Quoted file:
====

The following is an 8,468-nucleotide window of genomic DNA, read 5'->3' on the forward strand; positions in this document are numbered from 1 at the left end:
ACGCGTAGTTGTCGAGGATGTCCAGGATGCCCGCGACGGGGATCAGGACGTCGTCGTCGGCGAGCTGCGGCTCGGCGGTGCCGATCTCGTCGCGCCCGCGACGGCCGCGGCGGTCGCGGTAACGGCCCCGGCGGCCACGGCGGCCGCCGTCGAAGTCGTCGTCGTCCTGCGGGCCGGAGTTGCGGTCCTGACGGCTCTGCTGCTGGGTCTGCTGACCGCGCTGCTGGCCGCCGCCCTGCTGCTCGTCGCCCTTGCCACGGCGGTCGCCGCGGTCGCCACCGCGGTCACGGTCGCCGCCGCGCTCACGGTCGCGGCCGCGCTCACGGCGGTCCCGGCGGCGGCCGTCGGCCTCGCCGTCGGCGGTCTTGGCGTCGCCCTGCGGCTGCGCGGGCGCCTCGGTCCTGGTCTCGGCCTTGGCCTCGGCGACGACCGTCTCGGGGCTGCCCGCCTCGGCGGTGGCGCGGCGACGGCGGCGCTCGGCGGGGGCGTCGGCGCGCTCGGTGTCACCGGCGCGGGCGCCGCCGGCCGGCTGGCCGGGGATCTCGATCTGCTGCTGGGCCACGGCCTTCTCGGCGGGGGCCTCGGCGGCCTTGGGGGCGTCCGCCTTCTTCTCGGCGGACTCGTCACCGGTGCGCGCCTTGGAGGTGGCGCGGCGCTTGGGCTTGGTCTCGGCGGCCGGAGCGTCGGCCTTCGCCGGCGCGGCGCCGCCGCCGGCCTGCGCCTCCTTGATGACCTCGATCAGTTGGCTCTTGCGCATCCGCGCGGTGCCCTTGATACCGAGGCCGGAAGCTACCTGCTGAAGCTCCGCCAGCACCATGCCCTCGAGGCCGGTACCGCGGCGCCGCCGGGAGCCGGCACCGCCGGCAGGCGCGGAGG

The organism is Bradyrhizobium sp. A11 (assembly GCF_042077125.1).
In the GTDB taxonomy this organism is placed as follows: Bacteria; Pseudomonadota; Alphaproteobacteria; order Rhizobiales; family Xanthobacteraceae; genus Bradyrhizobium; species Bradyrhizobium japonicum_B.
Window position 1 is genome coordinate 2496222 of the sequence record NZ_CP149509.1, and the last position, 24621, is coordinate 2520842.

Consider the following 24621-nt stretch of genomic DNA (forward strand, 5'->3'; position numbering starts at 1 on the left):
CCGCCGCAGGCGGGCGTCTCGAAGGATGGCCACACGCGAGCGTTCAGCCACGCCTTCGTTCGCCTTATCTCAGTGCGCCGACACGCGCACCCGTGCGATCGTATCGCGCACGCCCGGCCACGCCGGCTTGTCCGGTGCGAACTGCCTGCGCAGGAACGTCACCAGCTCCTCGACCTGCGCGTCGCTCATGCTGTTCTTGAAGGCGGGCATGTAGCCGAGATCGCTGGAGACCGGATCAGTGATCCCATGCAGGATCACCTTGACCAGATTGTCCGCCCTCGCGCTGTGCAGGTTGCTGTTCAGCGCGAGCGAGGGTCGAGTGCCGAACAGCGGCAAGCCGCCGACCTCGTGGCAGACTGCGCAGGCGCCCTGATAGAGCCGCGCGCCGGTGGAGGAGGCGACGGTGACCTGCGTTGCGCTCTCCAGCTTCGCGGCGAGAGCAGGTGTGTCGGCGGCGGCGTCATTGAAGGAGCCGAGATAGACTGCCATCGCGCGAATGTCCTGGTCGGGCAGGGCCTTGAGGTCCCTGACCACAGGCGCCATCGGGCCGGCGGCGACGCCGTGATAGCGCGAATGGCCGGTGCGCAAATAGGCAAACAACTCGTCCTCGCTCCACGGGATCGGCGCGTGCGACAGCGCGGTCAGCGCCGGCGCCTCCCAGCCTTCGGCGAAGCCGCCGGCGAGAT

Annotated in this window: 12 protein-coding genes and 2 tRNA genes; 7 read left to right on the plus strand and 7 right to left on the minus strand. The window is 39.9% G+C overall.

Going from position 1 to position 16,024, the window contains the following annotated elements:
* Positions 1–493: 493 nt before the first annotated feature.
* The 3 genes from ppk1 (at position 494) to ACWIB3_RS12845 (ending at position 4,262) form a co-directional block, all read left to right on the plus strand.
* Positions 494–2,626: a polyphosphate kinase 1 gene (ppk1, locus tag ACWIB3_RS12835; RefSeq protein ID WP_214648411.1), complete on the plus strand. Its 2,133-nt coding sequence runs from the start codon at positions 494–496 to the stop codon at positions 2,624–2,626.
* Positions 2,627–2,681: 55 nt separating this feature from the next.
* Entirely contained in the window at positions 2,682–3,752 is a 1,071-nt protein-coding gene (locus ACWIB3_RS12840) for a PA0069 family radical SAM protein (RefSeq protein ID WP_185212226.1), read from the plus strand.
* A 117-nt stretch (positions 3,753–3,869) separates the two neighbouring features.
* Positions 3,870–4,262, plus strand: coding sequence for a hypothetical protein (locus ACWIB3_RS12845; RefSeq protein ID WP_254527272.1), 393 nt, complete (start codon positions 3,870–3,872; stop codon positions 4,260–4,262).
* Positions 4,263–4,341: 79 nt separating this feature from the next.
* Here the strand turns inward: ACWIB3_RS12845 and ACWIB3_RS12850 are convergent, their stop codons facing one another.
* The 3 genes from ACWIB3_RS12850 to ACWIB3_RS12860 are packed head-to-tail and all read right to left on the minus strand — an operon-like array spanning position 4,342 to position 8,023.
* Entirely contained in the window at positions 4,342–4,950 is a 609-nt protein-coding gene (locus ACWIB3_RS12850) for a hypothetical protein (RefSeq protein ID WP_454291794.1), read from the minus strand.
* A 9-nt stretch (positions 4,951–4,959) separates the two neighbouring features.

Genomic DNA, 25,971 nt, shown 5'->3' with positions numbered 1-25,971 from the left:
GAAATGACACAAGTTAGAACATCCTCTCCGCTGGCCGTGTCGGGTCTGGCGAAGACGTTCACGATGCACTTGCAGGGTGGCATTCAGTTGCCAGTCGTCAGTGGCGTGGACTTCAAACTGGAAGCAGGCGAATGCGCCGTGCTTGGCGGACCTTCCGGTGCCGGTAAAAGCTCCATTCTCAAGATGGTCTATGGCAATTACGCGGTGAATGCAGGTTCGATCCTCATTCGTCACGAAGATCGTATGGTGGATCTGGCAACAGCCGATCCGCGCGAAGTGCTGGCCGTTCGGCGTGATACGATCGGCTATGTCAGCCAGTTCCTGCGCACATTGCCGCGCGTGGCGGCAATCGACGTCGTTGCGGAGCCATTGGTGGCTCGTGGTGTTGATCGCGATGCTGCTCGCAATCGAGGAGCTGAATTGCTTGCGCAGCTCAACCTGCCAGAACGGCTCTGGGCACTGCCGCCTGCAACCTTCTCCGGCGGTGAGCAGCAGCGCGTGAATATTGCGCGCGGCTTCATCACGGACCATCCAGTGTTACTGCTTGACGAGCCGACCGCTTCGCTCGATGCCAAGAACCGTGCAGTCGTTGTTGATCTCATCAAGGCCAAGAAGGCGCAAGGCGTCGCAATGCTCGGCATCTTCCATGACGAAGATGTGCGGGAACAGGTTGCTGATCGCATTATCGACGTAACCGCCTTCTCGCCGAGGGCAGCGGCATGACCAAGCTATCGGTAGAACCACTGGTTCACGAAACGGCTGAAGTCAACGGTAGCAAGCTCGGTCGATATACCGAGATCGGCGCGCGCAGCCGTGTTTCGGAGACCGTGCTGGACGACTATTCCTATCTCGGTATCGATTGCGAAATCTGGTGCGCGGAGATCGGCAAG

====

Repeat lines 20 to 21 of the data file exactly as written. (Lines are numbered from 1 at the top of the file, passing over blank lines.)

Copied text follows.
* Entirely contained in the window at positions 4,342–4,950 is a 609-nt protein-coding gene (locus ACWIB3_RS12850) for a hypothetical protein (RefSeq protein ID WP_454291794.1), read from the minus strand.
* A 9-nt stretch (positions 4,951–4,959) separates the two neighbouring features.